Thursday, August 30, 2012

Around the world and back: The amazing feats of our feathered friends

Today you're hearing from Deb Reynolds in our Division of Migratory Birds. She has worked as their outreach coordinator for eight years, and in her free time, she likes to run and play with her girls and dogs.

Whimbrel. Credit: Lynn Schmid

I love shorebirds.

They range from the cute little fluffy piping plover chick to the greater yellowlegs and its
elegant long legs. But the shorebird I am most taken with these days is the whimbrel, a gray-brown wading bird characterized by its long, curved bill.

Thursday, August 23, 2012

Roanoke makes river more popular for fish and recreation

Two years later, and the new and improved bridge that crosses the Roanoke River in Roanoke, Va., is still a gift to the fish that make the river their home, as well as to the people of the city.

Completed on May 20, 2010, the installation of the new bridge was the final step in the Wiley Drive Bridge replacement project that including replacing the previous bridge with one that would better serve the fish and other visitors to the Roanoke River.

The main purpose of the project was to allow more movement for groups of Roanoke logperch, a fish protected under the Endangered Species Act, that have been documented in upper and lower sections of the river. The former bridge acted almost as a dam, keeping the populations separated from one another and lowering genetic diversity.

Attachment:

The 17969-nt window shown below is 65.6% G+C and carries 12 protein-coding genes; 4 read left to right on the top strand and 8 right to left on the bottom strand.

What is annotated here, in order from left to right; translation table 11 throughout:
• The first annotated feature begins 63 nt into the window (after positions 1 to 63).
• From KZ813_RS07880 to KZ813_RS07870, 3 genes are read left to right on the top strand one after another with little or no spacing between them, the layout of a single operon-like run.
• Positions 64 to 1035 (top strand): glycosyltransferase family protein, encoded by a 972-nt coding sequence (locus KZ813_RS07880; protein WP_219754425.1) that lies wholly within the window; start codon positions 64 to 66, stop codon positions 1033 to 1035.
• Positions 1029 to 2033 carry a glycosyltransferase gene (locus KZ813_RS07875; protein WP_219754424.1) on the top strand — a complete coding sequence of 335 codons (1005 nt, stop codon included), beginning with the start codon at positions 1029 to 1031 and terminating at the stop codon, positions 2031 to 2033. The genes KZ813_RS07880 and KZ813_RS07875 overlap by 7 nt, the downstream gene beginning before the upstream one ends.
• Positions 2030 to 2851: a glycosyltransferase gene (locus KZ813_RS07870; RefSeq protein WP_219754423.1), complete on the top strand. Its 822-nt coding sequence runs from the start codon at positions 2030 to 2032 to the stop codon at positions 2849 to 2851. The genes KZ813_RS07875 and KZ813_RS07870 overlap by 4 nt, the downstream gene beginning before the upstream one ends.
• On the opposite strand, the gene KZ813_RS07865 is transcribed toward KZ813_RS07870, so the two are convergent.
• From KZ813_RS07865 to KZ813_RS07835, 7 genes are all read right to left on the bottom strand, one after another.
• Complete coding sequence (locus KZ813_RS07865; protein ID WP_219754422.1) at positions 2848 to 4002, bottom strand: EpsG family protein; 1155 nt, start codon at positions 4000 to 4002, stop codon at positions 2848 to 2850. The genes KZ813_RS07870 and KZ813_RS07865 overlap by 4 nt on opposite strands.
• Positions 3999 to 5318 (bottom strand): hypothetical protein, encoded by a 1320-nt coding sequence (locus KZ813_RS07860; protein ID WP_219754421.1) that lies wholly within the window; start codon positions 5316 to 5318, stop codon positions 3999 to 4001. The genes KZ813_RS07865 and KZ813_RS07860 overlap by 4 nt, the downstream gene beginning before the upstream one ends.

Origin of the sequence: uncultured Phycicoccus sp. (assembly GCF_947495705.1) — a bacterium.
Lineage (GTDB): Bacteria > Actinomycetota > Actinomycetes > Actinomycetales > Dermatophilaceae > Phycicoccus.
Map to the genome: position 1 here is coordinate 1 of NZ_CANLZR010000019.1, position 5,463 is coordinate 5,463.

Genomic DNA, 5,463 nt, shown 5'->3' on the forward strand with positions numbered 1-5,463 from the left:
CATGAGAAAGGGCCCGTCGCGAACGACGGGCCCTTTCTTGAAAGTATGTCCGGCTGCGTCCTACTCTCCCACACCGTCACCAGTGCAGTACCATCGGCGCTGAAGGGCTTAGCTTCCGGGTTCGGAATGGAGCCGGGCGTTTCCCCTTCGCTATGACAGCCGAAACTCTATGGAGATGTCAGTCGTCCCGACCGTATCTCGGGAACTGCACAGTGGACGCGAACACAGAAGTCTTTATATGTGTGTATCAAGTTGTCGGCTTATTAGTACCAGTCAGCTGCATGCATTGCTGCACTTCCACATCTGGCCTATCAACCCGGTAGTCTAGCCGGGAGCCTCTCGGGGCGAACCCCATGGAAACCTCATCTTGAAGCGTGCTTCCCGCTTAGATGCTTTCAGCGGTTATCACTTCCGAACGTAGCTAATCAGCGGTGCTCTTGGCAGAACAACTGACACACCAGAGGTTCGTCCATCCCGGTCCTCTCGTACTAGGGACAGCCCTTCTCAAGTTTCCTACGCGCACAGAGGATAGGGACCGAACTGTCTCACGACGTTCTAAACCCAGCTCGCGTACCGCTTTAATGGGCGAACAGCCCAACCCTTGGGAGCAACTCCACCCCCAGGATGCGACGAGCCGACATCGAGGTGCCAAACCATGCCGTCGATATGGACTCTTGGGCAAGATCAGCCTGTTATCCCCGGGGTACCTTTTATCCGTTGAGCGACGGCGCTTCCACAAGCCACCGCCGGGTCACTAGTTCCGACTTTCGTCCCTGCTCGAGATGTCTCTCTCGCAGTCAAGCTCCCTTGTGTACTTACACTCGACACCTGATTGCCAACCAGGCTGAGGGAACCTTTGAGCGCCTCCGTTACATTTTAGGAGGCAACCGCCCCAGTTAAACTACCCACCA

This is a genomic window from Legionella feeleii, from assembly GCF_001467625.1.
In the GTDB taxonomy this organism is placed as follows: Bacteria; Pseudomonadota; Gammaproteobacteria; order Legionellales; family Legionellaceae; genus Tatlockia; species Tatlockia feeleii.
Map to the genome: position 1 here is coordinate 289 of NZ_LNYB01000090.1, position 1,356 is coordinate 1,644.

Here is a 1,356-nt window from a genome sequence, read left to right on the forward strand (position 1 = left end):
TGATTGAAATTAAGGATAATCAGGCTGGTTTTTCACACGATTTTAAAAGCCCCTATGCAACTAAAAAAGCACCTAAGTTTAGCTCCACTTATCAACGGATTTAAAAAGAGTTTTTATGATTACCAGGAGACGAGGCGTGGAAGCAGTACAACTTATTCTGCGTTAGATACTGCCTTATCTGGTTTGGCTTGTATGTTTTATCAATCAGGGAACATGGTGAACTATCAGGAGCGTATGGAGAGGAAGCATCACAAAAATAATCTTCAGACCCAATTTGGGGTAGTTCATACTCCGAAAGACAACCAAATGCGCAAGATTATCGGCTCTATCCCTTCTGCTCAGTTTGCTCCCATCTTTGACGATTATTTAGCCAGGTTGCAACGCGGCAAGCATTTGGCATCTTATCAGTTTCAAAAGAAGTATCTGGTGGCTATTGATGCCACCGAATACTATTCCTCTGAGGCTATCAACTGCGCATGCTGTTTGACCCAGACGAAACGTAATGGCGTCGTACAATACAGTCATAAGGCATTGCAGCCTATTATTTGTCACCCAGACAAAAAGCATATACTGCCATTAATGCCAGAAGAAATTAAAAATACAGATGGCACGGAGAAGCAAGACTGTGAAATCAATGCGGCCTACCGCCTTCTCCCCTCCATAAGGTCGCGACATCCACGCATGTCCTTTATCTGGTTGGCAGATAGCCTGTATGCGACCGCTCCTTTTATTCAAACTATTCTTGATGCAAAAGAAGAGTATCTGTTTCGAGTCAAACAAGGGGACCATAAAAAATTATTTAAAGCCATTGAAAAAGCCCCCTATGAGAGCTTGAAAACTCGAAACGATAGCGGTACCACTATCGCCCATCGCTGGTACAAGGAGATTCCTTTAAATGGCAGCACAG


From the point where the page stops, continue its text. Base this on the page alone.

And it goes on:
Before and after the bridge replacement. Credit: USFWS

Tuesday, August 21, 2012

Breaking sweat to protect W.Va.'s bats in Trout Cave

Today you're hearing from Devin Gill, an AmeriCorps volunteer with our West Virginia Field Office.

Trout Cave is one of Pendleton County’s best kept secrets.

Its large mouth beckons cavers away from a breathtaking overlook of the North Fork River as the river navigates its way through the mountains of Pendleton County. To the average passerby on U.S. Route 33, the steep trail leading to Trout Cave’s entrance is lost amidst the roadside greenery. But to cavers in the know, Trout Cave is a 200-foot, gut-busting climb up from the highway.

Early one hot July morning, employees from our West Virginia Field Office and the West Virginia DNR set out for Trout Cave with one goal in mind: to protect native bats.

Historically, Trout Cave was home to large populations of a variety of bat species. But the sizes and diversity of bat populations within the cave have declined in recent years, presumably due to increased recreational activity in the cave since the 1960’s. The once large population of little brown bats has dwindled down to only a handful. 

Friday, August 17, 2012

Reviving a river: Checking in at Great Works Dam

Each week, our folks at the Maine field office are driving by to check on the progress of the Great Works Dam removal, part of the Penobscot River Restoration Project.

Our Maine hydro licensing coordinator, Steve Shepard, tells us, "The folks with the big toys are making steady progress!"

Work is starting on the remains of the Legacy Dam which dates back to days of hydromechanical power when there were reportedly 120 mills between Old Town and Bangor. 

Tuesday, August 14, 2012

Delaware boat ramp gets a makeover

With an outdated boat ramp from the 1970s and a location popular for boat launching, the state and federal government agreed that a new boat ramp would be a smart investment to support the tourism industry for the Delaware Bayshore area.